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Sat, Jan. 23

Mingus continues online learning; Drake pushes for classroom return

Thursday, the Mingus Union School Board voted 4-to-1 to continue with its distance (online) learning model. Pictured, Principal Genie Gee. VVN/Bill Helm

Thursday, the Mingus Union School Board voted 4-to-1 to continue with its distance (online) learning model. Pictured, Principal Genie Gee. VVN/Bill Helm

COTTONWOOD — For now, Mingus Union High School will keep its campus closed in favor of online learning.

Thursday, the district’s governing board voted 4-to-1 to continue distance learning until Phase 1B of vaccinations in Yavapai County has been completed and the Arizona Department of Health Services benchmarks indicate a return to hybrid or in-person learning.

Board Vice President Lori Drake once again voted against keeping the campus closed.

According to the Centers for Disease Control website, Phase 1B means essential workers, such as education, food and agriculture, utilities, police, firefighters, corrections officers, and transportation.

Stan Goligoski, Executive Director of Yavapai County Education Services Agency, said Friday that Mingus Union staff will be able to receive the Moderna vaccine for COVID-19 on Tuesday, Jan. 19. The two-step vaccine process means that the second vaccine would be given no sooner than 28 days after receiving the first injection, Goligoski said.

Anyone who has had COVID-19 must be symptom-free for at least 90 days to receive this vaccine, Goligoski explained. Anyone who has ever had an allergic reaction via injection or has had any other allergic reaction should seek COVID-19 vaccination through their medical provider, he also said.

Friday, Superintendent Mike Westcott sent a letter to the district’s families that explains the board’s decision to continue with its distance (online) learning model. In the letter, Westcott explained that current and predicted COVID-19 health benchmark data indicate that all three metrics “are in the substantial spread category and will remain there for the foreseeable future.”

“The District Governing Board and Administration understand that under normal circumstances this would not be the best approach,” Westcott said. “But in these unprecedented times, we must err on the side of caution and out of concern for the health and safety of our students and staff and the difficulty in properly staffing our classrooms, cafeteria, school and district offices.”

Westcott explained that the Arizona Department of Health Services’ safe return to in-person instruction document indicates the need for distance or remote learning when the benchmarks reach substantial spread for two consecutive weeks.

“COVID-19 cases in the Verde Valley, Yavapai County, and the state of Arizona have increased over the last week to some of the highest rates we have seen since the beginning of the pandemic,” Westcott stated.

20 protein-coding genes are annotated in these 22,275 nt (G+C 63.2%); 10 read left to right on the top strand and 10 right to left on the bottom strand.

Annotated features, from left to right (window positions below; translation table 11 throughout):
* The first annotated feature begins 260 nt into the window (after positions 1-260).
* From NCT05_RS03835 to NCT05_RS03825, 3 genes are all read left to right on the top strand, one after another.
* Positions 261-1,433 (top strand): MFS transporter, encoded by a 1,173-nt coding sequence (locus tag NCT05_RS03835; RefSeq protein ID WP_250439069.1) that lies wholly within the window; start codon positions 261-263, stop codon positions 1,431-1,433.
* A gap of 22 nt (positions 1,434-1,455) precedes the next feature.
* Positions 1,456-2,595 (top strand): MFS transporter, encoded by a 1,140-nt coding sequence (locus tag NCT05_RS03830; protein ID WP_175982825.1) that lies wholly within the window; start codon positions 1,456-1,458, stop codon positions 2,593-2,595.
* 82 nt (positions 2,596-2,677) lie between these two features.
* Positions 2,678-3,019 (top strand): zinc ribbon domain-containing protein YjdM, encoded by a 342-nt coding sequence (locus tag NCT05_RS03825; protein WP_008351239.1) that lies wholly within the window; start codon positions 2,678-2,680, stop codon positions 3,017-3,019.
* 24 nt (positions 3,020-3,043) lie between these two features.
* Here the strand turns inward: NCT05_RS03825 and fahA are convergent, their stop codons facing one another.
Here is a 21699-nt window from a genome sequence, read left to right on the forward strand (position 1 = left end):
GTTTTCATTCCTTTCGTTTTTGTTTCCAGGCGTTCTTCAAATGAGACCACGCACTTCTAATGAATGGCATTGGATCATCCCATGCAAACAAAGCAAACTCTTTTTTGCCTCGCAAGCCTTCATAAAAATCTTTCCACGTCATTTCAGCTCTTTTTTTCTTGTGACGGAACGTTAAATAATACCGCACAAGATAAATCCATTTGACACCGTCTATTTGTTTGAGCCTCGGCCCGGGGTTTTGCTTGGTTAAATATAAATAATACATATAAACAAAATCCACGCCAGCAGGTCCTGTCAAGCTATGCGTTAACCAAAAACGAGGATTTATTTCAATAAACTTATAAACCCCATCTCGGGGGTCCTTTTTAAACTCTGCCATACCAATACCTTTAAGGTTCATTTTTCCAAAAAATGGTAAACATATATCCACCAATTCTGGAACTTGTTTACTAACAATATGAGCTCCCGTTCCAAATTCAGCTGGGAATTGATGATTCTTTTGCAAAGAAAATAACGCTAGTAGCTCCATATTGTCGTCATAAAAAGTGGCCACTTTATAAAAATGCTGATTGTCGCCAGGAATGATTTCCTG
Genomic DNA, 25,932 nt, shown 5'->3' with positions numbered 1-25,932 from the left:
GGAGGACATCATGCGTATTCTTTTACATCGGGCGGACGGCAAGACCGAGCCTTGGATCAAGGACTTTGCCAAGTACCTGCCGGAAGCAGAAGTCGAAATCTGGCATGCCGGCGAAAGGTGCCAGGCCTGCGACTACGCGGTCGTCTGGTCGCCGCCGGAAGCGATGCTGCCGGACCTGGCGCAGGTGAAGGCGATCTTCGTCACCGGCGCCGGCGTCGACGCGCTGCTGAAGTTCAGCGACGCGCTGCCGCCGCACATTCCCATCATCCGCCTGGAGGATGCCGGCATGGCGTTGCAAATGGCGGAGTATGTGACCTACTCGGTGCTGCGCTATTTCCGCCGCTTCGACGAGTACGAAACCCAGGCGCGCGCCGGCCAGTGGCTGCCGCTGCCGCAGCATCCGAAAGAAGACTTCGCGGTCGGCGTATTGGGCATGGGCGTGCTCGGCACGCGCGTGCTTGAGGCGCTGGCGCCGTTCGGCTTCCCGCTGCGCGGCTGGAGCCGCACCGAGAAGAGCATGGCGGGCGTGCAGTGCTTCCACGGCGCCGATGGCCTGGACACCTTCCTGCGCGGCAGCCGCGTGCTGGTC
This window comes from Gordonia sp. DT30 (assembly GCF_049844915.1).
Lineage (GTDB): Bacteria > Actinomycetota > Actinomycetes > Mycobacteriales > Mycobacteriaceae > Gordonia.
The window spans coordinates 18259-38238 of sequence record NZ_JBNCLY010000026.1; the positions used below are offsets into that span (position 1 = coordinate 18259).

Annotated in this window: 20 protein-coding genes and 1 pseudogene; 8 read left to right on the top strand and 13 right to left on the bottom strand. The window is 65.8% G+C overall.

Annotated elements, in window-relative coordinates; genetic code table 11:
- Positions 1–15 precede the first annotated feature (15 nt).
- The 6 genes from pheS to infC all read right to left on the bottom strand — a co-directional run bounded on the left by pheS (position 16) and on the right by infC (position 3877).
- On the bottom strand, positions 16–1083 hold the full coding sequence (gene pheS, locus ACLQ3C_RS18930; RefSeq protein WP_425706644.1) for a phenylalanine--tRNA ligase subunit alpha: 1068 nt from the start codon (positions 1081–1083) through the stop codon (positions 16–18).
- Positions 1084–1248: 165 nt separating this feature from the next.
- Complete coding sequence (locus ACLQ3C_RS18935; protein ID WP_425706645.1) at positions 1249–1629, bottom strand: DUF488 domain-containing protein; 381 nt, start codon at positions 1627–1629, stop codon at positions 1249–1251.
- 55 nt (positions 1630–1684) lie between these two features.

Although much of Thursday’s discussion revolved around the country’s metrics, board members also considered the effectiveness of online education before making their vote.

Drake said she thought online education adversely affected student achievement.

“I don’t see how this is optimal when students aren’t doing as well,” Drake said. “School is one of the cleanest places for them to be.”

The district’s remote learning plan has students in school Monday through Friday from 7:55 a.m. until 3 p.m., with teacher-led online instruction Monday, Tuesday, Thursday and Friday. Students are in class through 12:35 p.m. From 12:35 p.m. until 3 p.m., students work on individual assignments, have study time, or can have virtual appointments with their counselor.

Wednesdays, also from 7:55 a.m. until 3 p.m., are reserved for intervention and teacher planning/training, or can be used for optional Zoom meetings in mathematics and English. Thirty minutes each Wednesday is scheduled advisory time.

Counselors are available all day on Wednesdays for virtual office hours.

Principal Genie Gee explained that the schedule is the school’s best effort to “take care of all of our people” during the pandemic.

“I want to provide the best education for our students and also take care of our educators,” Gee said. “All of us, once we come out of this pandemic, we’ll be making adjustments. At Mingus, we make our plans every year, plans that inform what we do the next year. I told the last board we’d get to an ‘A-letter’ grade, and I stand by that.”

Before the board’s vote, Chip Currie said he thought the district’s remote learning plan was “the best plan based on everything we’ve done before.”

“Grace over rigor,” Currie said. “We can reintroduce the rigor.”

While school is closed to in-person learning, Mingus Union will continue the provision for onsite services, grab-n-go meals, and targeted student support on campus.

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